Graeme Simsion Interview, plus links to author biography, book summaries, excerpts and reviews

Graeme Simsion
Photograph: James Penlidis

Graeme Simsion

An interview with Graeme Simsion

Graeme Simsion discusses The Rosie Effect, the sequel to his very successful debut The Rosie Project, and how the books reflect his own life.

How was writing the sequel different than writing The Rosie Project? Do you feel as though you've changed as an author?

Two things made writing The Rosie Effect much easier (which is not to say easy!). First, I already had my central characters in place. Don's voice and Rosie's character were the two biggest challenges in writing The Rosie Project. Second, I was experienced. The Rosie Project was my first novel, and it's always tough doing something for the first time, whether it's making a complicated dish or overhauling an engine. The second time, you know what you're doing.

I've improved as an author and I'm more confident in what I'm doing, but I haven't changed in any qualitative way. Yet.

Did you feel any pressure returning to these characters, knowing that they had amassed such a loyal readership? What were you most worried about?

Not for long. I wrote a couple of chapters to ensure I still had Don's voice and was confident that my readers would stay with him as long as he remained true to himself. I was a little worried that readers who were looking for another romance/romantic comedy would not be so comfortable with a "honeymoon is over" domestic relationship. And I wanted to take those readers with me on the journey.

You appear to be very familiar with New York City. What are your favorite things to do when you're in town? Any favorite museums or restaurants?

I've visited New York many times, going back to the 1980s, and lived there for six months in 2010. Like Don, I enjoy the Museum of Natural History. And we routinely visit the Met and MoMA. My wife and I are both keen diners, so we hit the restaurants and bars—and not just the upscale ones. We usually have a pizza at Arturo's, try to get a table at Momofuku Ko, got to a few Mexican restaurants (Suenos in Chelsea is a good choice at happy hour), maybe a steak at Strip House, plus a few tapas bars—especially around West Nineteenth Street in the Flatiron district, where Don's fictional bar is located (it's a cross between Boqueria and Flatiron Lounge, with the addition of the incompetent manager). And we try to catch some stand-up: the Comedy Cellar is full of tourists, but still good.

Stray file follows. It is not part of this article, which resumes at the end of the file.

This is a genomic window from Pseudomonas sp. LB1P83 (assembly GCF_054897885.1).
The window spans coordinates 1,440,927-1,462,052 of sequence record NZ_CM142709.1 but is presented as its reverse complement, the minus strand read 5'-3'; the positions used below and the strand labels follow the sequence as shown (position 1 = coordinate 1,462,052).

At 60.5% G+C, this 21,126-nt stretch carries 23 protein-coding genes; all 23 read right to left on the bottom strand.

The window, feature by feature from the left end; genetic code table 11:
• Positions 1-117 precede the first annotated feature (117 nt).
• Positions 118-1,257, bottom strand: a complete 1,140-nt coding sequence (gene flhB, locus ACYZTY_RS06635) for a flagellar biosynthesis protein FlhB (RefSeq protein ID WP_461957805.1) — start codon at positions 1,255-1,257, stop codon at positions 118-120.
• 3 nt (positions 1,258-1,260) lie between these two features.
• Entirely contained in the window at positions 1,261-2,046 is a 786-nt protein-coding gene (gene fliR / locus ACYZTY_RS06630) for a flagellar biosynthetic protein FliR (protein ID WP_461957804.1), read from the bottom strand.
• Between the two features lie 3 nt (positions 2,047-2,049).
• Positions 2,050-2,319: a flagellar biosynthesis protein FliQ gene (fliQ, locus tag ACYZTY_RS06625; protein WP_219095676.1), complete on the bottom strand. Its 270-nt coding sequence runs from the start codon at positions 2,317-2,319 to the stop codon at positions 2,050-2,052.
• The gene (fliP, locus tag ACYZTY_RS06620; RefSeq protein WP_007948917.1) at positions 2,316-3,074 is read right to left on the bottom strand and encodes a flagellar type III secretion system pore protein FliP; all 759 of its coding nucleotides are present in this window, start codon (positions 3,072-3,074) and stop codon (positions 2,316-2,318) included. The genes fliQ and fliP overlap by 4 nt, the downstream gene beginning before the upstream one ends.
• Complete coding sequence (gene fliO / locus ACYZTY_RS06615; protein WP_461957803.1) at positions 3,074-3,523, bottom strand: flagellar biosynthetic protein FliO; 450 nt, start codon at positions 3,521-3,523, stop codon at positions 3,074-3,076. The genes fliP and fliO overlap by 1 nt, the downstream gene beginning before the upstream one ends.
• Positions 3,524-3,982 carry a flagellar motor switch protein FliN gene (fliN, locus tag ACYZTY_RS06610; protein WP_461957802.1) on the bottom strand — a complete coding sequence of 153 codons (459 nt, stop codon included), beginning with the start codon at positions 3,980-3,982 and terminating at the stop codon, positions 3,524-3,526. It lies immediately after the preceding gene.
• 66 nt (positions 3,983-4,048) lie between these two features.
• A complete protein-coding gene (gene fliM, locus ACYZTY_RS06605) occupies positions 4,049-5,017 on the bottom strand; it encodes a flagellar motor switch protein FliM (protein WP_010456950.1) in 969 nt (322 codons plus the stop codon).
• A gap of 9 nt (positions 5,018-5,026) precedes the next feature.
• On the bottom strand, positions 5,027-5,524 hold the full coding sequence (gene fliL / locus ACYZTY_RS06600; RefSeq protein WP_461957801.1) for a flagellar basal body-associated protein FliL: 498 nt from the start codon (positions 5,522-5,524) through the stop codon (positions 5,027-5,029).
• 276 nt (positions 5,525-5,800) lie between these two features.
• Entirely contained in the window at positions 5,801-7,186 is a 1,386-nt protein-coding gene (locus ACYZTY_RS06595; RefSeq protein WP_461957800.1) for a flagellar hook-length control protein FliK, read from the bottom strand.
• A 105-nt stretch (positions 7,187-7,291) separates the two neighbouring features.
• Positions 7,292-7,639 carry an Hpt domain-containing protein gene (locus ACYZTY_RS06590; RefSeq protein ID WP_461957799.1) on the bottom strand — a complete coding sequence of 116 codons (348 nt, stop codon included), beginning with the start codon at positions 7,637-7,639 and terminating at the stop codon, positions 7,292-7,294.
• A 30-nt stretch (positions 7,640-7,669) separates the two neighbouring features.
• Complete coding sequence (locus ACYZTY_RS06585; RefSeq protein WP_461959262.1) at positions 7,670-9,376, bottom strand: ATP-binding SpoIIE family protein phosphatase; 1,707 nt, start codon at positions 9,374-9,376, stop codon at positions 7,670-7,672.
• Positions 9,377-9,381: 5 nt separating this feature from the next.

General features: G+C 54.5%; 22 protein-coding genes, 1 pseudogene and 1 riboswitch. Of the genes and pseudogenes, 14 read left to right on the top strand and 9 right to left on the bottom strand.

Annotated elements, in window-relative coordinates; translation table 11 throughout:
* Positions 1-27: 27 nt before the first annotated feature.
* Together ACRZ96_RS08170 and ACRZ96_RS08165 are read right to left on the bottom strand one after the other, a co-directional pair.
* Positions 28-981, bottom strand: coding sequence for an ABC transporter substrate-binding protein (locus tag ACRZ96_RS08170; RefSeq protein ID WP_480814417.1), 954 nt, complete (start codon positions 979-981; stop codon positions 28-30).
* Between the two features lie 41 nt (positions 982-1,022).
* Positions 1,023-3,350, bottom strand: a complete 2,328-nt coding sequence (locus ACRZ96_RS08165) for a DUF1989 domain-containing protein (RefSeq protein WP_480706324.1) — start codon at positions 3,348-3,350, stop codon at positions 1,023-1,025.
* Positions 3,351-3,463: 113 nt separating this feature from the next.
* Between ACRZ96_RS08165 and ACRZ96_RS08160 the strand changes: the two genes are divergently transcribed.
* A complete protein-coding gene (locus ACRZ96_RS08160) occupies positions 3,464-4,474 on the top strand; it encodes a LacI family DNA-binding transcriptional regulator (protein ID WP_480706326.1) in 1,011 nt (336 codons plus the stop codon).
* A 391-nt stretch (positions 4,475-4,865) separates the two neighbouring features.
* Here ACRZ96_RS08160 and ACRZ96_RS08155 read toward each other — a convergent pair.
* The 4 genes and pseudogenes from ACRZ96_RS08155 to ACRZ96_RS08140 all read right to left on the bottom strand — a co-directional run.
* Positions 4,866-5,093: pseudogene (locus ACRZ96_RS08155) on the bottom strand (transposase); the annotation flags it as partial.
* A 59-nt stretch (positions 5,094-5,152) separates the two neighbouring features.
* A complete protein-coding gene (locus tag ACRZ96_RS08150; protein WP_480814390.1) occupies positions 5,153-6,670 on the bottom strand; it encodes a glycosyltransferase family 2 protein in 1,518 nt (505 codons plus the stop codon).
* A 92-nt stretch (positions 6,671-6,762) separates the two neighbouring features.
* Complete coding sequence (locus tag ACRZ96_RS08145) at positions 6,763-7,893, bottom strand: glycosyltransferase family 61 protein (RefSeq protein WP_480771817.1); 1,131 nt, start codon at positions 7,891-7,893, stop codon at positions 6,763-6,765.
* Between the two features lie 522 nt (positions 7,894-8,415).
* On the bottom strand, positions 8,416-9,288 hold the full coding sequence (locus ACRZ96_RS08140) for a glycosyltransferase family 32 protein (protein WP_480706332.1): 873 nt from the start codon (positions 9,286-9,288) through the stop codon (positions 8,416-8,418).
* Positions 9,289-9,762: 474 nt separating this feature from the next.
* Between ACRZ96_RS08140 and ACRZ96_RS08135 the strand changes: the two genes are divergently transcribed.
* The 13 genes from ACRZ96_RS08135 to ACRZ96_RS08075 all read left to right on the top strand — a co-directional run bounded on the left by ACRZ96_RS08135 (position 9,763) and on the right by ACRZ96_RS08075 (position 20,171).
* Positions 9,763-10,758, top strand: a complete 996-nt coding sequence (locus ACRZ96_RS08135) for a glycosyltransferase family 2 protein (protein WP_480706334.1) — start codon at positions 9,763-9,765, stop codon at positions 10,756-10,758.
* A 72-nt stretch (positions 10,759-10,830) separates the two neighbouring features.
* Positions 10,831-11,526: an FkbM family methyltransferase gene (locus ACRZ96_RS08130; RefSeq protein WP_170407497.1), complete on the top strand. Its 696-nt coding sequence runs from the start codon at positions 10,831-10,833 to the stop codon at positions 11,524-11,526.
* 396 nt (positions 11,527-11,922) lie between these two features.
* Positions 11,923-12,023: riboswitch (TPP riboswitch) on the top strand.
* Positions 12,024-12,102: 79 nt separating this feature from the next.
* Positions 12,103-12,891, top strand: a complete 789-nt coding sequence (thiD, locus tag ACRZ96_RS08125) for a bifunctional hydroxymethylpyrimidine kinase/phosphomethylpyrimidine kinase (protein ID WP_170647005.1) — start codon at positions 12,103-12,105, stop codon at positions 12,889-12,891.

Don is not quite an unreliable narrator, but he misses social cues that the reader does not. Talk a little more about this narrative device. Do you ever find it limiting?

On the contrary, it's a very effective device for conveying Don's character at the same time as telling the story. And it's one of the key sources of comedy: the disconnect between what Don describes and what we think is really happening. I don't feel a desire to take over as narrator and insert my own direct observations into the text. I know that for some readers, the fact that the story is told exclusively from Don's point of view is disconcerting. I think the majority of relationship stories are told from a female point of view—this is certainly true of the chick lit genre. Someone accustomed to having the woman on the page at all times is going to miss Rosie!

Don, Dave, George, and Gene form quite the boys club. Do you have a similarly close group of guy friends?